It's a funny old world Stuart, I didn't like Cryptonomicon very much and struggled to finish it. I like this one better :)


Stuart That's what makes sharing book opinions so rewarding. You never know how others will respond to the books you like, and vice versa.


Apatt Stuart wrote: "That's what makes sharing book opinions so rewarding. You never know how others will respond to the books you like, and vice versa."

What other Neal Stephenson books have you read? I only read Anathem, Snow Crash, Diamond Age and Cryptonomicon, I only like parts of Diamond Age, I love Snow Crash which is wild and great fun.


Stuart As I said above, I loved Snow Crash and Cryptonomicon, but like you only parts of Diamond Age. Pretty much like half of what I've read. Doubt I would ever try Baroque Cycle or Reamde.


Apatt Stuart wrote: "As I said above, I loved Snow Crash and Cryptonomicon, but like you only parts of Diamond Age. Pretty much like half of what I've read. Doubt I would ever try Baroque Cycle or Reamde."

Yeah, our opinions are not so far apart! :)


message 16: by 7jane (new)

7jane I have a copy of this book, and I do need to read it XD Wonderful review <3


Apatt 7jane wrote: "I have a copy of this book, and I do need to read it XD Wonderful review <3"

Thanks 7Jane! It's really good, if it's difficult to follow in the beginning just look up some online info, or watch that YouTube clip I mentioned in the review, or discuss it on Reddit!


message 18: by Joe (new) - rated it 5 stars

Joe Nice. It seems a lot of Stephenson's work is complex. The books that grabbed my attention (Anathem, Cryptonomicon) I happily had to reread before getting a full emersion experience. The books I hated right away (Snow Crash, Diamond Age), I couldn't bring myself to reread and probably missed the best parts. Anathem ranks as one of the best SF novels I have ever read.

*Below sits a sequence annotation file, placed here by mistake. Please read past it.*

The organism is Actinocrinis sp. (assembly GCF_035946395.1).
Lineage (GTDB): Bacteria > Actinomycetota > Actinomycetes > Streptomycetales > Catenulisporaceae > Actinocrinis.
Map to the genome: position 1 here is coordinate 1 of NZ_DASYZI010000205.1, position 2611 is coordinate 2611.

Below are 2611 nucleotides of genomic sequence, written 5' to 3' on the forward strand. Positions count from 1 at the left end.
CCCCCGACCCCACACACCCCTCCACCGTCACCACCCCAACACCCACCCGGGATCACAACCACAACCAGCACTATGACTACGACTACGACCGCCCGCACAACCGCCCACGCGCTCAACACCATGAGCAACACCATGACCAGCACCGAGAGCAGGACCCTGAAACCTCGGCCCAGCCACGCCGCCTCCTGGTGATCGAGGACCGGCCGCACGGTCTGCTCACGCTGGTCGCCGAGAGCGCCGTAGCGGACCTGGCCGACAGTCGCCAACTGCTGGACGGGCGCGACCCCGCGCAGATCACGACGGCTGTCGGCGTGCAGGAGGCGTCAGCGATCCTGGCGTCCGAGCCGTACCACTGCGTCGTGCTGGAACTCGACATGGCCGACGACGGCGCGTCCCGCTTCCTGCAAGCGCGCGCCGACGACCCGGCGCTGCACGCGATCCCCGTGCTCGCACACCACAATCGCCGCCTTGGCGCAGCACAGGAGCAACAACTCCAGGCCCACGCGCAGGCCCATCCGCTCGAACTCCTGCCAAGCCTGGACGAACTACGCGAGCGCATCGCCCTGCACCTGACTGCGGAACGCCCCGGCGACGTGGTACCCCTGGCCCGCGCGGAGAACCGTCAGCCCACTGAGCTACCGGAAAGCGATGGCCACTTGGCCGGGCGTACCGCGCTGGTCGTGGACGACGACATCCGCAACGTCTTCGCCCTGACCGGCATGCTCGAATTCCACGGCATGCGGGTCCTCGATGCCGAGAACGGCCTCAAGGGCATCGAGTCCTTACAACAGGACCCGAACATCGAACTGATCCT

Apatt Joe wrote: "Nice. It seems a lot of Stephenson's work is complex. The books that grabbed my attention (Anathem, Cryptonomicon) I happily had to reread before getting a full emersion experience. The books I ..."

Thanks Joe, I seem to be the only one who don't like Cryptonomicon so I guess it's not his fault!


message 20: by Joe (new) - rated it 5 stars

Joe Don't sweat it. I'm stranded alone and naked on I-Hate-Snow-Crash island.


Stuart Apatt, Joe: I'm starting to think that even Neal Stephenson fans (as I would consider myself) do not like all his books equally, and outside the Big 4 (Snow Crash, Diamond Age, Crytonomicon, Anathem), the ones that I've seen the most negative reviews are the Baroque Cycle. If anyone claims that series is not self-indulgent, I suspect they are lying...


message 22: by Joe (new) - rated it 5 stars

Joe Ha! You are so right. I was terribly disappointed that I just couldn't get into those novels (Baroque Cycle). The time period interests me but the story just wasn't right for me to be able to concentrate long enough to figure out what the heck was going on. I don't think I even kept a copy of the novels.


message 23: by Apatt (last edited Apr 30, 2015 07:20AM) (new) - rated it 4 stars

Apatt Joe wrote: "Ha! You are so right. I was terribly disappointed that I just couldn't get into those novels (Baroque Cycle). The time period interests me but the story just wasn't right for me to be able to conc..."

Did you read his more recent books Reamde and Seveneves? (not sure if Seveneves is on sale yet).


Stuart I have Reamde on audiobook and Seveneves will be released on May 19 2005. But I have other books well ahead on the TBR list.


message 25: by Joe (new) - rated it 5 stars